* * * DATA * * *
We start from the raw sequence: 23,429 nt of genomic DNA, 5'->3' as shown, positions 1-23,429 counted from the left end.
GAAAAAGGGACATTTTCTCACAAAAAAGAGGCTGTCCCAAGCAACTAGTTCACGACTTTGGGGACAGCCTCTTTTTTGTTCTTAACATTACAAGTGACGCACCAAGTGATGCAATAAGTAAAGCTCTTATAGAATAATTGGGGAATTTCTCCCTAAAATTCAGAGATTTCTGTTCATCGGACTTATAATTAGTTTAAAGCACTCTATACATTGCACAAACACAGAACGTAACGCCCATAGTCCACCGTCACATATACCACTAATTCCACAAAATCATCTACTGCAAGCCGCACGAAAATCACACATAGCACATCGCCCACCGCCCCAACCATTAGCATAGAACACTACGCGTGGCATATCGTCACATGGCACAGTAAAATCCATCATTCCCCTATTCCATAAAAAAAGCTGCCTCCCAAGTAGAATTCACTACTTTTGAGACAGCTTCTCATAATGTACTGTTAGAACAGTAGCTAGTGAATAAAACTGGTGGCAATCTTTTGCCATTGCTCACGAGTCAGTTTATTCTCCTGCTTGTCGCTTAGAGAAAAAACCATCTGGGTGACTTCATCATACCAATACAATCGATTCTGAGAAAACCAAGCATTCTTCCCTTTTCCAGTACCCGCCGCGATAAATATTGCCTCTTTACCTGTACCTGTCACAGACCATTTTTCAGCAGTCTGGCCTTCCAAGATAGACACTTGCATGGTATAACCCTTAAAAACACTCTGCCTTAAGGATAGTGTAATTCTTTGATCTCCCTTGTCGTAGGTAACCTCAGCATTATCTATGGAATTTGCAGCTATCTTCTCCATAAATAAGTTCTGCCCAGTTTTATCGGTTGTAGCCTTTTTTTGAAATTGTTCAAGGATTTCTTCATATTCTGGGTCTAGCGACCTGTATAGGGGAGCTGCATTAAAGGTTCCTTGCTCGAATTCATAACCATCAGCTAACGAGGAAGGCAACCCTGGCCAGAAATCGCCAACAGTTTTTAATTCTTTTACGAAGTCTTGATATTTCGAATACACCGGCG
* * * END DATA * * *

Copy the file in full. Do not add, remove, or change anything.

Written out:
We start from the raw sequence: 23,429 nt of genomic DNA, 5'->3' as shown, positions 1-23,429 counted from the left end.
GAAAAAGGGACATTTTCTCACAAAAAAGAGGCTGTCCCAAGCAACTAGTTCACGACTTTGGGGACAGCCTCTTTTTTGTTCTTAACATTACAAGTGACGCACCAAGTGATGCAATAAGTAAAGCTCTTATAGAATAATTGGGGAATTTCTCCCTAAAATTCAGAGATTTCTGTTCATCGGACTTATAATTAGTTTAAAGCACTCTATACATTGCACAAACACAGAACGTAACGCCCATAGTCCACCGTCACATATACCACTAATTCCACAAAATCATCTACTGCAAGCCGCACGAAAATCACACATAGCACATCGCCCACCGCCCCAACCATTAGCATAGAACACTACGCGTGGCATATCGTCACATGGCACAGTAAAATCCATCATTCCCCTATTCCATAAAAAAAGCTGCCTCCCAAGTAGAATTCACTACTTTTGAGACAGCTTCTCATAATGTACTGTTAGAACAGTAGCTAGTGAATAAAACTGGTGGCAATCTTTTGCCATTGCTCACGAGTCAGTTTATTCTCCTGCTTGTCGCTTAGAGAAAAAACCATCTGGGTGACTTCATCATACCAATACAATCGATTCTGAGAAAACCAAGCATTCTTCCCTTTTCCAGTACCCGCCGCGATAAATATTGCCTCTTTACCTGTACCTGTCACAGACCATTTTTCAGCAGTCTGGCCTTCCAAGATAGACACTTGCATGGTATAACCCTTAAAAACACTCTGCCTTAAGGATAGTGTAATTCTTTGATCTCCCTTGTCGTAGGTAACCTCAGCATTATCTATGGAATTTGCAGCTATCTTCTCCATAAATAAGTTCTGCCCAGTTTTATCGGTTGTAGCCTTTTTTTGAAATTGTTCAAGGATTTCTTCATATTCTGGGTCTAGCGACCTGTATAGGGGAGCTGCATTAAAGGTTCCTTGCTCGAATTCATAACCATCAGCTAACGAGGAAGGCAACCCTGGCCAGAAATCGCCAACAGTTTTTAATTCTTTTACGAAGTCTTGATATTTCGAATACACCGGCG